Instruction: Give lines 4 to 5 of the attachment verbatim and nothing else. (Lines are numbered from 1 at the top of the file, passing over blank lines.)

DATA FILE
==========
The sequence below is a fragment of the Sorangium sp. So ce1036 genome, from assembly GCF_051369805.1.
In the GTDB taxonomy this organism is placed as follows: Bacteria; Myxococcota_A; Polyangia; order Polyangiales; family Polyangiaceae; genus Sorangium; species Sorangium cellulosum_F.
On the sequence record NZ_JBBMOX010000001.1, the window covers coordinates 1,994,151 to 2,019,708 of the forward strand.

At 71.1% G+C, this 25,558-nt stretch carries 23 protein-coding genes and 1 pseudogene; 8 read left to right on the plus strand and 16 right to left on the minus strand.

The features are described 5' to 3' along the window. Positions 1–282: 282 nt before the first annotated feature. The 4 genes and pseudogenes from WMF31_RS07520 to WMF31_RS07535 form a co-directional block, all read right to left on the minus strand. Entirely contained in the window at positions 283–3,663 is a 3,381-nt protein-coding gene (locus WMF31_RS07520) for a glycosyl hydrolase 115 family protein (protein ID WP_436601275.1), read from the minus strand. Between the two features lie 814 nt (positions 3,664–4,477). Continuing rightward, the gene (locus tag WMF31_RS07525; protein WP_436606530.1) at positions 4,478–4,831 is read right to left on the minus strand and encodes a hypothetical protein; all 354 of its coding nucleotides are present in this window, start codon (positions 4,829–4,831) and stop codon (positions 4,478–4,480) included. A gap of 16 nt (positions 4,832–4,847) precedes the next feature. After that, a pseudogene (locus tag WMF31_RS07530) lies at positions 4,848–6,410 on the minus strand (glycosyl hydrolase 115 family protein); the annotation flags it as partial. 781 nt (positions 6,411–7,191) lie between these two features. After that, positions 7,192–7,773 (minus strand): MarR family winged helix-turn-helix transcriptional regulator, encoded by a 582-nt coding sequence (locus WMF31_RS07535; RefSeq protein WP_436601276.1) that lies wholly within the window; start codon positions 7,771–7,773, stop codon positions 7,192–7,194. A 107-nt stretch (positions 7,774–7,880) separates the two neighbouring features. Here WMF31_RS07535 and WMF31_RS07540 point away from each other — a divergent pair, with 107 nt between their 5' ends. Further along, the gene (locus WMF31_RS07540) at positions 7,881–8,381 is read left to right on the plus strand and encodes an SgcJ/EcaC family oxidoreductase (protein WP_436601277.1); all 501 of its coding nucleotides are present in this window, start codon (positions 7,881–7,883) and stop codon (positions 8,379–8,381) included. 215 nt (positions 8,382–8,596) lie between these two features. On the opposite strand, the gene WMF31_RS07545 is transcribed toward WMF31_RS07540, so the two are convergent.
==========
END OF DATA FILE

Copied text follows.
At 71.1% G+C, this 25,558-nt stretch carries 23 protein-coding genes and 1 pseudogene; 8 read left to right on the plus strand and 16 right to left on the minus strand.

The features are described 5' to 3' along the window. Positions 1–282: 282 nt before the first annotated feature. The 4 genes and pseudogenes from WMF31_RS07520 to WMF31_RS07535 form a co-directional block, all read right to left on the minus strand. Entirely contained in the window at positions 283–3,663 is a 3,381-nt protein-coding gene (locus WMF31_RS07520) for a glycosyl hydrolase 115 family protein (protein ID WP_436601275.1), read from the minus strand. Between the two features lie 814 nt (positions 3,664–4,477). Continuing rightward, the gene (locus tag WMF31_RS07525; protein WP_436606530.1) at positions 4,478–4,831 is read right to left on the minus strand and encodes a hypothetical protein; all 354 of its coding nucleotides are present in this window, start codon (positions 4,829–4,831) and stop codon (positions 4,478–4,480) included. A gap of 16 nt (positions 4,832–4,847) precedes the next feature. After that, a pseudogene (locus tag WMF31_RS07530) lies at positions 4,848–6,410 on the minus strand (glycosyl hydrolase 115 family protein); the annotation flags it as partial. 781 nt (positions 6,411–7,191) lie between these two features. After that, positions 7,192–7,773 (minus strand): MarR family winged helix-turn-helix transcriptional regulator, encoded by a 582-nt coding sequence (locus WMF31_RS07535; RefSeq protein WP_436601276.1) that lies wholly within the window; start codon positions 7,771–7,773, stop codon positions 7,192–7,194. A 107-nt stretch (positions 7,774–7,880) separates the two neighbouring features. Here WMF31_RS07535 and WMF31_RS07540 point away from each other — a divergent pair, with 107 nt between their 5' ends. Further along, the gene (locus WMF31_RS07540) at positions 7,881–8,381 is read left to right on the plus strand and encodes an SgcJ/EcaC family oxidoreductase (protein WP_436601277.1); all 501 of its coding nucleotides are present in this window, start codon (positions 7,881–7,883) and stop codon (positions 8,379–8,381) included. 215 nt (positions 8,382–8,596) lie between these two features. On the opposite strand, the gene WMF31_RS07545 is transcribed toward WMF31_RS07540, so the two are convergent.